The process of forging metal is critical to modern-day life. Without the ability to shape metal we wouldn’t be where we are today. From cars, trains, tanks, and rockets to garden tools, dental equipment – almost every industry relies on the ability of highly skilled professionals to forge and manipulate metal.
What is forging and how does it work?
Forging is the process of compressing, hammering, and rolling metals to manipulate their shape, structure, and use. Multiple different kinds of metals can be formed using different processes – some of which we’ll cover below.
The main types of metals that are forged include stainless steel alloy steel, carbon steel, aluminium, copper, and brass.
Evolution of forging
Wind back about 6 thousand years to when the first recorded use of forging was being used in the ancient cities of Mesopotamia. Early smiths had discovered that metals like copper, iron, and gold were more pliable under heat.
These discoveries drove what we know today as the Bronze Age, and saw the growth of agricultural tools and jewellery, and early weapons.
This set in motion a skill and an industry that today produces laser-accurate metal components for surgical and aerospace applications. Naturally, the art of forging evolved over time, with the exponential growth of the industry seen during the Industrial Revolution and the Second World War. Over the past 50 years the processes of mechanisation and hydraulics have contributed to a rigorous and highly advanced production methodology.
Hot vs Cold forging
Modern forging processes are easily differentiated by how hot the metal is when it undergoes compression and shaping.
The two broad techniques involve hot and cold forging.
- Hot forging involves heating metals, sometimes to over 1200 degrees Celsius to increase their plasticity. This is what we all imagine when we think of metal forging – the glowing hot metal being hammered into different shapes.
- Cold forging, on the other hand, involves a different process whereby the metal is placed in a die (specialised metal mould) and pressed into a second die at just below the metal’s recrystallisation temperature to form the new shape or part.
Depending on the desired finish, shape, and structure, engineers will carefully decide what kind of forging method best works for the type of metal, shape, and desired outcome.
Different types of forging
The art of forging metal has developed into a diverse and multifaceted industry with a vast array of processes that aim to deliver a range of shapes, products, and applications. Through stretching, upsetting, and compression, metals are subject to a variety of different conditions to create the finished product.
Here are the main different types of forging:
Open die Forging
Open die forging involves shaping the metal between a hammer striking down from above and a stationary anvil (the surface or block beneath the metal). The force of the hammer striking the metal deforms the metal – altering its shape and internal grain. Open die forging refers to the fact that the metal is not completely confined between the hammer and the anvil or dies. When force is applied, the metal spills or flows outward.
Closed die Forging
In contrast to open die, closed die forging or impression-die operates on the same principle except the metal is restricted by the dies (or mould) on all sides. This is then placed on the anvil and hammered until the metal fills out the die mould. This technique allows the forger to create large shapes that require little finishing.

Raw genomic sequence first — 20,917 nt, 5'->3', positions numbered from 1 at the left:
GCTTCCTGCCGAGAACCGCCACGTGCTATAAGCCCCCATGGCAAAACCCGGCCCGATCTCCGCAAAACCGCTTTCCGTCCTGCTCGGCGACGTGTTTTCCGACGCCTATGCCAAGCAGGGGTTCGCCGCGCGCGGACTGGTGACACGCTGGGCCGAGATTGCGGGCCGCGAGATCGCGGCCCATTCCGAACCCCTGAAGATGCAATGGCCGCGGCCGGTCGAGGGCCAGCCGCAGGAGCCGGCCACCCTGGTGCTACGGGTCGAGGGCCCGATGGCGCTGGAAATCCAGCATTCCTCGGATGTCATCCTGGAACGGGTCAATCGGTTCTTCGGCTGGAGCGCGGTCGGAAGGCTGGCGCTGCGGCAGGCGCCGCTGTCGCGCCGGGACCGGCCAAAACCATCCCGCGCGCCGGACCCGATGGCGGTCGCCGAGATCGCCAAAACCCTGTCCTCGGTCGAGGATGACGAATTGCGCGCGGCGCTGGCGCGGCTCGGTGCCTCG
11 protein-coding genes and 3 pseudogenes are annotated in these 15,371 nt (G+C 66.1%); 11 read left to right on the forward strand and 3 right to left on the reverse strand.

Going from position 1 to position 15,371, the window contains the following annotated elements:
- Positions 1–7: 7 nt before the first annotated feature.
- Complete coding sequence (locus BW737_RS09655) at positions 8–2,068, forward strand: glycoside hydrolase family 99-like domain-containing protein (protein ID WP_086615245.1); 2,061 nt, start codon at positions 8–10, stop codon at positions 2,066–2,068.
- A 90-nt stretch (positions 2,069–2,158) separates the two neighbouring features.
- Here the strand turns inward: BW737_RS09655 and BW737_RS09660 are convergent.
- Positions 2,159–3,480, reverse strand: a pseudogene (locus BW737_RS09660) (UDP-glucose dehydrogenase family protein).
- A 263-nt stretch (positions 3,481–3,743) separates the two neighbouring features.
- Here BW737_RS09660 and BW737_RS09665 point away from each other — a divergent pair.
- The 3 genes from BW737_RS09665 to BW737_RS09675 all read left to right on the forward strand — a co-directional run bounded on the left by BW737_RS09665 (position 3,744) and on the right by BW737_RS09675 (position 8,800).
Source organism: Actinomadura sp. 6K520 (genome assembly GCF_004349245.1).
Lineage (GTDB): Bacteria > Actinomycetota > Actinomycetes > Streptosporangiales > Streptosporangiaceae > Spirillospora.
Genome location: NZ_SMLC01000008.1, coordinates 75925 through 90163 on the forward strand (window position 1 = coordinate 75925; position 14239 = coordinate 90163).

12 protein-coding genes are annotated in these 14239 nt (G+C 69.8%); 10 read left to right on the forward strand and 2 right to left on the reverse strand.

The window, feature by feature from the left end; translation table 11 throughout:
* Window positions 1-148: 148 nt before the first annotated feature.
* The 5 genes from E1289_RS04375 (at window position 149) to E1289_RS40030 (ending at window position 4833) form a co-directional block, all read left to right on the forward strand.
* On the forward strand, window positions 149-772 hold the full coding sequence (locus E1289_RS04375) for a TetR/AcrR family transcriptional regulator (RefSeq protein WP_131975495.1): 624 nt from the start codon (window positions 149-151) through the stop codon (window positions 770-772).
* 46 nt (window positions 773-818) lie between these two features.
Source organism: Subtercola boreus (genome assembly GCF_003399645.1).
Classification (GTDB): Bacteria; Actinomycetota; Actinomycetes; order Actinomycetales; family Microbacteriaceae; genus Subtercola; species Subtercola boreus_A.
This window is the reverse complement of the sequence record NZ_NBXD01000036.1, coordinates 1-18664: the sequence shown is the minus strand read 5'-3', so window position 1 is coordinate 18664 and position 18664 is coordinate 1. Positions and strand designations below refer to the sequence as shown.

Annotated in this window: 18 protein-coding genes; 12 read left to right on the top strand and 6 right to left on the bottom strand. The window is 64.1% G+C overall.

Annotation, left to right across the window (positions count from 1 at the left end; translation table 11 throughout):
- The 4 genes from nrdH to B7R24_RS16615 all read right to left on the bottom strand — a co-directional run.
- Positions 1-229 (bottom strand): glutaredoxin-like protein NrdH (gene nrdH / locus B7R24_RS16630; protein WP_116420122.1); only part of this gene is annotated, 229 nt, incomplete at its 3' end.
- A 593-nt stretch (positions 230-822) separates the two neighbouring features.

This slower and more controlled method of forging uses a ram to assert continuous pressure on the metal instead of sharp hammer impacts. This technique allows the forger to shape metal in a controlled and uniform process that delivers a more thorough deformation and produces little waste (known as flash) compared to other methods.
Roll forging can be likened to a home pasta maker. Instead of hammering your pasta dough into shape, you carefully guide it through the rollers to create thin strands – exactly the shape you intended. Roll forging passes a heated bar of metal through cylindrical rolls that indent the metal as it passes through – eventually creating the desired shape and structure.
Isothermal forging involves both the metal and the dies being heated to the same temperature. Through a process of adjusting temperatures externally (adiabatic heating) the mould and metal within are manipulated into the desired shape through internal manipulation instead of external forces acting upon it. This system is extremely efficient as it involves minimal heat loss and can be carried out by smaller machines.
Precision forging is a highly accurate process that involves minimal flash and delivers a near-finished or net product that requires little or no machining. This process also involves highly accurate dies and moulds however expect higher costs due to the ongoing maintenance to keep the moulds in peak condition.
As an industry, forging is responsible for the infrastructure that makes our modern society possible. From roads, bridges, buildings, and agricultural systems, forging has almost infinite applications that continue to grow in size, complexity, and sustainability.
But forging isn’t just about creating bridges and cars. It’s also about the creation of finely crafted goods, laser-accurate computer parts, and surgical tools that benefit society as a whole.
Choose the right forging manufacturer
When choosing a forging manufacturer, it’s important to scope out a variety of firms to find the right one for your needs. With different forgings specialising in different techniques, you should consider how precise, durable, and sustainable you want your product. Choose a firm with a large production capacity to ensure your project is delivered accurately and on schedule.